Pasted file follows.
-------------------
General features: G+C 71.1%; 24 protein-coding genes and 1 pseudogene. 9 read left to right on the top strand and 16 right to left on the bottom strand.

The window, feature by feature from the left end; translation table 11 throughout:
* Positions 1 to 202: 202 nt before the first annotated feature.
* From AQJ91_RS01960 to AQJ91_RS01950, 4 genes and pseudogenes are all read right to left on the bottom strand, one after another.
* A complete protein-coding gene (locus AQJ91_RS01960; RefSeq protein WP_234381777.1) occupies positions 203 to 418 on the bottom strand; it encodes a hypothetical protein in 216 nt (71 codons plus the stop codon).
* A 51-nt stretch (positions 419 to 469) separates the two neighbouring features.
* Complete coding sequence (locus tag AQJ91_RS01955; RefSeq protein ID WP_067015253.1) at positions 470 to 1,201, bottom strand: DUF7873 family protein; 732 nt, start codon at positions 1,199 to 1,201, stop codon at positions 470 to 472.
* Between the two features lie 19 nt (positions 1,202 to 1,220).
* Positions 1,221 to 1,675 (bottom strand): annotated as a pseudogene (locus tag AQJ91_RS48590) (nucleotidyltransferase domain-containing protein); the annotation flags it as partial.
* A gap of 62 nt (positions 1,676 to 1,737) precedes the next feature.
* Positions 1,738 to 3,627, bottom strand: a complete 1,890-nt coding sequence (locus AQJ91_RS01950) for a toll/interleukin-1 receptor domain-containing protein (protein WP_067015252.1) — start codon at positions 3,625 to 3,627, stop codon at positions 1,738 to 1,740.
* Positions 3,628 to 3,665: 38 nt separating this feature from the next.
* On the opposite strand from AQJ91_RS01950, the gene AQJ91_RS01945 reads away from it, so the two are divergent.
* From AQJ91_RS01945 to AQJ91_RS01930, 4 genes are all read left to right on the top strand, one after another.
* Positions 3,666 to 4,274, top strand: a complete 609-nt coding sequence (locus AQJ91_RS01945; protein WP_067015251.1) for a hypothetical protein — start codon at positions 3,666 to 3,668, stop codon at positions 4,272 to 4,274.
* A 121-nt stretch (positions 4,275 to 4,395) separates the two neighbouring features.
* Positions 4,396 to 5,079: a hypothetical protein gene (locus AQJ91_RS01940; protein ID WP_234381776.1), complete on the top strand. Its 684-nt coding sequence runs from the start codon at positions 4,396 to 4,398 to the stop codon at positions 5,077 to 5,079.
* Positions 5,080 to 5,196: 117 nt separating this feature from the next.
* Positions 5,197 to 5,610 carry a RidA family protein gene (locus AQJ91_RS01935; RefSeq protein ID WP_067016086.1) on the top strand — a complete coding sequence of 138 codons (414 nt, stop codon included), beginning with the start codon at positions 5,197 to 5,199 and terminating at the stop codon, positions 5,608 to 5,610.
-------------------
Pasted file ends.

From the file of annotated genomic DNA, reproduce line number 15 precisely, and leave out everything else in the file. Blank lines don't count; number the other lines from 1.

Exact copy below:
* Positions 3,666 to 4,274, top strand: a complete 609-nt coding sequence (locus AQJ91_RS01945; protein WP_067015251.1) for a hypothetical protein — start codon at positions 3,666 to 3,668, stop codon at positions 4,272 to 4,274.